After the arrival of LT (later Captain) James Cook and colonisation by The Europeans, the art changed as the natives began to adapt to new technologies and ideologies brought over. Drawings and paintings one paper became more dominant in the cultural. Not only this, the ideas in the art changed, the colonisation meant the lands and people were exploited, new diseases were brought over, life was hard.

As you walk through the exhibition, you can see the changes through time. The new technologies, the new ideas, the new feelings felt by these people. It was a interesting visit with some beautiful artwork which gave you an insight into the cultural of the Asian community through time.

Danny Quirk

Danny Quirk is a newly graduated contemporary artist I came across who’s work I found so inspiring and interesting to look at. Quirk uses latex, acrylic and sharp directly onto the skin to create his art. He conveys the inside of the body on the skin which gives the illusion the person has lost their skin and the inside is exposed. I decided to contact him and he stated that the reason he draws directly onto the skin is because “it brings the textbooks to life and makes anatomy more interactive”.

As well as drawing directly onto the skin, Quirk creates water colour and oil portrait paintings which portray the individual pulling their skin away to reveal the inside of the human body. The individual is almost dissecting their own body to show their insides making each portrait quite personal for the model. Quirk talks about how his work can often be perceived as being “on the darker side” however, he states about it is “about exploration”.

I found his work inspiring for the pathway of my work because he also looks at the inside of the body to help develop his understanding of the human body. It was really helpful to contact the artist himself and ask him few questions about this work and there reasons behind it.


Is a revealing photo pornographic? Does this affect my work?

Todays discussion looked at Cosey Fanny Totti’s photograph from Men Only magazine. Fanny Totti then displayed the work in an art gallery. Does this change the meaning of it?The environment in which the image is located in will influence the meaning and how it is perceived by the audience. If the images are found in a pornographic magazine they will be perceived as objectification because they are used for pleasure. For today’s society this is the norm. I don’t think the fact that women (AND MEN) being objectified in pornographic magazine is necessarily a bad thing. I believe this because the magazine is used for pleasure and in today’s society this is what the audience wants. Of course women should not just be objects in society and used for men’s dominant pleasure but these women in the magazine give consent to be used. Why would they take part in the multi-million sex industry if they didn’t enjoy it…even just a little bit?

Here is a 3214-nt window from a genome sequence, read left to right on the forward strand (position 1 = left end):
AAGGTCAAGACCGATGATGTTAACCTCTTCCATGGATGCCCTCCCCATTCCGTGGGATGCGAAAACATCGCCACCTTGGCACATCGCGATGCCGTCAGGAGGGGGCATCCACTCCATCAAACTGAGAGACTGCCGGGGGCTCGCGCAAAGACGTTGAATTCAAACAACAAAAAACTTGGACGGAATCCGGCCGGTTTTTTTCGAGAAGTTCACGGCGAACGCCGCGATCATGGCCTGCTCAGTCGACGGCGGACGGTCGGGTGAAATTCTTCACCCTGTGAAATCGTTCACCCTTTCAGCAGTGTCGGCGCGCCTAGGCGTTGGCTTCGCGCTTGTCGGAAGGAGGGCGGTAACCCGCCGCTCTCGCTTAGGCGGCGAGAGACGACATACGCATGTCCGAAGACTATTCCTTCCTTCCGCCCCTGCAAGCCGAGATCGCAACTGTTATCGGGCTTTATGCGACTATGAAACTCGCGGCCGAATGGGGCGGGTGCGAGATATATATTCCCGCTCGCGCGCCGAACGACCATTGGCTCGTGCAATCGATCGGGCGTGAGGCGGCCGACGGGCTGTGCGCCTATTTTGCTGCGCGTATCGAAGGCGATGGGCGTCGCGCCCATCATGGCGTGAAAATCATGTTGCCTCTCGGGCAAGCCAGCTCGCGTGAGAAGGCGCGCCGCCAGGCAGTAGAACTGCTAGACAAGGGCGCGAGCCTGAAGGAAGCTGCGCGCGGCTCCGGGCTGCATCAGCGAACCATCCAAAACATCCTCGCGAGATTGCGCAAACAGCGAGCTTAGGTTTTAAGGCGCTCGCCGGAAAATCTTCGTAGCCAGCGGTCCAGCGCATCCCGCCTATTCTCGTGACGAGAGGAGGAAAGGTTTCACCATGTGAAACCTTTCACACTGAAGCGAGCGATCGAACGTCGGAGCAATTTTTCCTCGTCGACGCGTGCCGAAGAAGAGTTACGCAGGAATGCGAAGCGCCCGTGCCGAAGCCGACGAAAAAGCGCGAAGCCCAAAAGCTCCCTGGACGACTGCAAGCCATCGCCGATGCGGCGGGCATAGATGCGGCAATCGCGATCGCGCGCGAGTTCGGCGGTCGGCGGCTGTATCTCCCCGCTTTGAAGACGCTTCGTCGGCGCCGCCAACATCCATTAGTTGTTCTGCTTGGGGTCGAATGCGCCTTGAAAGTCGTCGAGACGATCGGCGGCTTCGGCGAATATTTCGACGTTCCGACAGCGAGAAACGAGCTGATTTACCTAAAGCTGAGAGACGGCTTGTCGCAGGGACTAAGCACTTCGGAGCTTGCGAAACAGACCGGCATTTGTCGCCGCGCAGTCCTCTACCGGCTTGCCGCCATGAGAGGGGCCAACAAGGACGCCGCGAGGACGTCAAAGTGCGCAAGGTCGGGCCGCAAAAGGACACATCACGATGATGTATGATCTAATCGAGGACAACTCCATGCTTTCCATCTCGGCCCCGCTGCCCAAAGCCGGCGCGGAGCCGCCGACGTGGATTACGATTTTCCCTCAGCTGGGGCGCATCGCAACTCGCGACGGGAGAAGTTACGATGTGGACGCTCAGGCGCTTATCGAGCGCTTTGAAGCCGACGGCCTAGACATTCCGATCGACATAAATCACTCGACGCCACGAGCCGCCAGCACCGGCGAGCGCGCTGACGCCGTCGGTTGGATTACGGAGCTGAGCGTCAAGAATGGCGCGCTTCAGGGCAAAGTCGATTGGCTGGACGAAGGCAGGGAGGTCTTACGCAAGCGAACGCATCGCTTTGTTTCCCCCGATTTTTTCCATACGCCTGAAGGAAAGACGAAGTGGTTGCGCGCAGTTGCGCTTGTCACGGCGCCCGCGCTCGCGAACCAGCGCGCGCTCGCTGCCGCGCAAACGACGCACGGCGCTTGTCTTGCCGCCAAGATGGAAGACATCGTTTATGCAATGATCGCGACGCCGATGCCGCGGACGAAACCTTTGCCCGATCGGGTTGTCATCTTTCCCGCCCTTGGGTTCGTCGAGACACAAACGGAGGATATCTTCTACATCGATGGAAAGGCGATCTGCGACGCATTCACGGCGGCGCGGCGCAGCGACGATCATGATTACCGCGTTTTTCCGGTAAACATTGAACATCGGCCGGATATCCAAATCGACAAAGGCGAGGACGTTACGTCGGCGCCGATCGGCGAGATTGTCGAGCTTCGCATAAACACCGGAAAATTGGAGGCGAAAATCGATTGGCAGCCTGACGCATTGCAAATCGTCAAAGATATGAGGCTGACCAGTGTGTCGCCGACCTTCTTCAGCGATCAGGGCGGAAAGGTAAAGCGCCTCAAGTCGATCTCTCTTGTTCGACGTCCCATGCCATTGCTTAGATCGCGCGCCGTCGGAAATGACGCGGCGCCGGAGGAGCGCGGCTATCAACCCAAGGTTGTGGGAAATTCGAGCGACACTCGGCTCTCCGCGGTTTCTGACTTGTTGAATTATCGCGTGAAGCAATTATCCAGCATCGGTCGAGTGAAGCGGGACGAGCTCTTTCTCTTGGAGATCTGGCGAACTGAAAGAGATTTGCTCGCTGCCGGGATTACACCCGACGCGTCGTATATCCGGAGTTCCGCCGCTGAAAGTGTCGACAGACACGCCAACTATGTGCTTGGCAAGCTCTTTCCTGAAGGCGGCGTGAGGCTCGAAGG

There are some students on my course who believe the sex industry is wrong. They are extremely bias in the sense they believe, and I quote, “men are objectifying women and its disgusting, women don’t do it its only men” I agree that everyone is entitled to an opinion but I believe a fair argument should be enforced. Men are not the only ones to blame for this norm of objectification, women also do it to men! It is very stereotypical to say that women are the one objectified which is true but men are not the only ones to blame for this. The saying “she was asking for it” is so wrong. Women just be allowed to wear what she wants but she should understand that comments may be made. It works both ways, if a girl sees a man in something she likes, she’s likely to say something or give him a look. I don’t think this is wrong. Its society’s way of thinking and our cultural, men are not the problem, that have caused these norms. Many things need to change, not just men. The equality of men and women needs to be probably enforced in jobs and lifestyle and stereotypes.

This lecture does not directly feed into my development of practice because they are very different topics however, I did make me start to this about how the contact of a piece of work can affect the response of the work. I feel art can be anywhere for it to be art however, with todays society there may be a few concepts that some people feel should be in galleries for it to be considered art. In this case, nudity and sexual gestures should be otherwise it COULD be seen as pornography in some eyes and to some, extremist feminism.